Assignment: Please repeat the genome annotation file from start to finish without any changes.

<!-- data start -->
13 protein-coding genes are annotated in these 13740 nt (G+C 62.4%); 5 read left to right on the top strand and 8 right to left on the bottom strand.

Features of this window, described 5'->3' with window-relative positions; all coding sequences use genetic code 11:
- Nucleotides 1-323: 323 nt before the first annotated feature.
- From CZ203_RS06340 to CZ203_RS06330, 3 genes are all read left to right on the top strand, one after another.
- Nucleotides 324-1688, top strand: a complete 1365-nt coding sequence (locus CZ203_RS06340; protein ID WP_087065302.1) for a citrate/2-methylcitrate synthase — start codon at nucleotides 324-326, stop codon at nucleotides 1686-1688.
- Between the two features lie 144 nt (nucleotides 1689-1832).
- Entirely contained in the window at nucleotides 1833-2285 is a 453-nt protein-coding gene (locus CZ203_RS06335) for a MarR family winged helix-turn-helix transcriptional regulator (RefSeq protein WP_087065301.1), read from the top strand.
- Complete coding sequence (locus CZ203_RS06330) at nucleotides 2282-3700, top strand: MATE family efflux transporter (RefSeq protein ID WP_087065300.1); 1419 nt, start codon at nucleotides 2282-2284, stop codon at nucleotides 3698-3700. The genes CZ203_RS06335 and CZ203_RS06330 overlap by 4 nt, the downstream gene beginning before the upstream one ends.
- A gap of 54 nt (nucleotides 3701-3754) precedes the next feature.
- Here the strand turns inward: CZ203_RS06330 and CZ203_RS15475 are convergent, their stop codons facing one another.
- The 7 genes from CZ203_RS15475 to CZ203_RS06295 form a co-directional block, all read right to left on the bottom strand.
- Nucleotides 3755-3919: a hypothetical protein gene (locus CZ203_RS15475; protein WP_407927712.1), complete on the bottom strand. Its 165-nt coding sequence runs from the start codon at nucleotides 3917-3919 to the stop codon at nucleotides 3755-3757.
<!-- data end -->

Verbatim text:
13 protein-coding genes are annotated in these 13740 nt (G+C 62.4%); 5 read left to right on the top strand and 8 right to left on the bottom strand.

Features of this window, described 5'->3' with window-relative positions; all coding sequences use genetic code 11:
- Nucleotides 1-323: 323 nt before the first annotated feature.
- From CZ203_RS06340 to CZ203_RS06330, 3 genes are all read left to right on the top strand, one after another.
- Nucleotides 324-1688, top strand: a complete 1365-nt coding sequence (locus CZ203_RS06340; protein ID WP_087065302.1) for a citrate/2-methylcitrate synthase — start codon at nucleotides 324-326, stop codon at nucleotides 1686-1688.
- Between the two features lie 144 nt (nucleotides 1689-1832).
- Entirely contained in the window at nucleotides 1833-2285 is a 453-nt protein-coding gene (locus CZ203_RS06335) for a MarR family winged helix-turn-helix transcriptional regulator (RefSeq protein WP_087065301.1), read from the top strand.
- Complete coding sequence (locus CZ203_RS06330) at nucleotides 2282-3700, top strand: MATE family efflux transporter (RefSeq protein ID WP_087065300.1); 1419 nt, start codon at nucleotides 2282-2284, stop codon at nucleotides 3698-3700. The genes CZ203_RS06335 and CZ203_RS06330 overlap by 4 nt, the downstream gene beginning before the upstream one ends.
- A gap of 54 nt (nucleotides 3701-3754) precedes the next feature.
- Here the strand turns inward: CZ203_RS06330 and CZ203_RS15475 are convergent, their stop codons facing one another.
- The 7 genes from CZ203_RS15475 to CZ203_RS06295 form a co-directional block, all read right to left on the bottom strand.
- Nucleotides 3755-3919: a hypothetical protein gene (locus CZ203_RS15475; protein WP_407927712.1), complete on the bottom strand. Its 165-nt coding sequence runs from the start codon at nucleotides 3917-3919 to the stop codon at nucleotides 3755-3757.